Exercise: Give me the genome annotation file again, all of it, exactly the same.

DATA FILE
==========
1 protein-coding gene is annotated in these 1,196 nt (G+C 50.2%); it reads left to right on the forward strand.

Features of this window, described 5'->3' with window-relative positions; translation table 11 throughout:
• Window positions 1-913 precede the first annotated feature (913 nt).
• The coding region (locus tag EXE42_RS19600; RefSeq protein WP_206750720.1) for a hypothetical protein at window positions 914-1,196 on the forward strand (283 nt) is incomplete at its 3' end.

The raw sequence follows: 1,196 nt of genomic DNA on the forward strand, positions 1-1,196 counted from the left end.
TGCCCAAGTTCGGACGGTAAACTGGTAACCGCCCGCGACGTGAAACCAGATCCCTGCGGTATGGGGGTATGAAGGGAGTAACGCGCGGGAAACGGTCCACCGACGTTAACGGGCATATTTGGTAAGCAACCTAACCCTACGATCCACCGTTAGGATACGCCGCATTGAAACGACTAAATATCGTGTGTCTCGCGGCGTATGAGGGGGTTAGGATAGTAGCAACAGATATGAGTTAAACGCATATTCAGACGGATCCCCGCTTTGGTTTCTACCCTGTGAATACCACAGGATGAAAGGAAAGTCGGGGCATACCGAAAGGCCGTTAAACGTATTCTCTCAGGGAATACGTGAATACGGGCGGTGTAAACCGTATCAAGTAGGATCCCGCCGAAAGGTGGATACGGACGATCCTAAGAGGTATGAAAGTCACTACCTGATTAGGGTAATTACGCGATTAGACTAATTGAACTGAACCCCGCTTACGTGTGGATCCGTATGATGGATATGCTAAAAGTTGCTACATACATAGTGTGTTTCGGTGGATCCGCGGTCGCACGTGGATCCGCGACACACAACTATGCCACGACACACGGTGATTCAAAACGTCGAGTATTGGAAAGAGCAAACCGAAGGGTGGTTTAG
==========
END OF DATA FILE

1 protein-coding gene is annotated in these 1,196 nt (G+C 50.2%); it reads left to right on the forward strand.

Features of this window, described 5'->3' with window-relative positions; translation table 11 throughout:
• Window positions 1-913 precede the first annotated feature (913 nt).
• The coding region (locus tag EXE42_RS19600; RefSeq protein WP_206750720.1) for a hypothetical protein at window positions 914-1,196 on the forward strand (283 nt) is incomplete at its 3' end.

The raw sequence follows: 1,196 nt of genomic DNA on the forward strand, positions 1-1,196 counted from the left end.
TGCCCAAGTTCGGACGGTAAACTGGTAACCGCCCGCGACGTGAAACCAGATCCCTGCGGTATGGGGGTATGAAGGGAGTAACGCGCGGGAAACGGTCCACCGACGTTAACGGGCATATTTGGTAAGCAACCTAACCCTACGATCCACCGTTAGGATACGCCGCATTGAAACGACTAAATATCGTGTGTCTCGCGGCGTATGAGGGGGTTAGGATAGTAGCAACAGATATGAGTTAAACGCATATTCAGACGGATCCCCGCTTTGGTTTCTACCCTGTGAATACCACAGGATGAAAGGAAAGTCGGGGCATACCGAAAGGCCGTTAAACGTATTCTCTCAGGGAATACGTGAATACGGGCGGTGTAAACCGTATCAAGTAGGATCCCGCCGAAAGGTGGATACGGACGATCCTAAGAGGTATGAAAGTCACTACCTGATTAGGGTAATTACGCGATTAGACTAATTGAACTGAACCCCGCTTACGTGTGGATCCGTATGATGGATATGCTAAAAGTTGCTACATACATAGTGTGTTTCGGTGGATCCGCGGTCGCACGTGGATCCGCGACACACAACTATGCCACGACACACGGTGATTCAAAACGTCGAGTATTGGAAAGAGCAAACCGAAGGGTGGTTTAG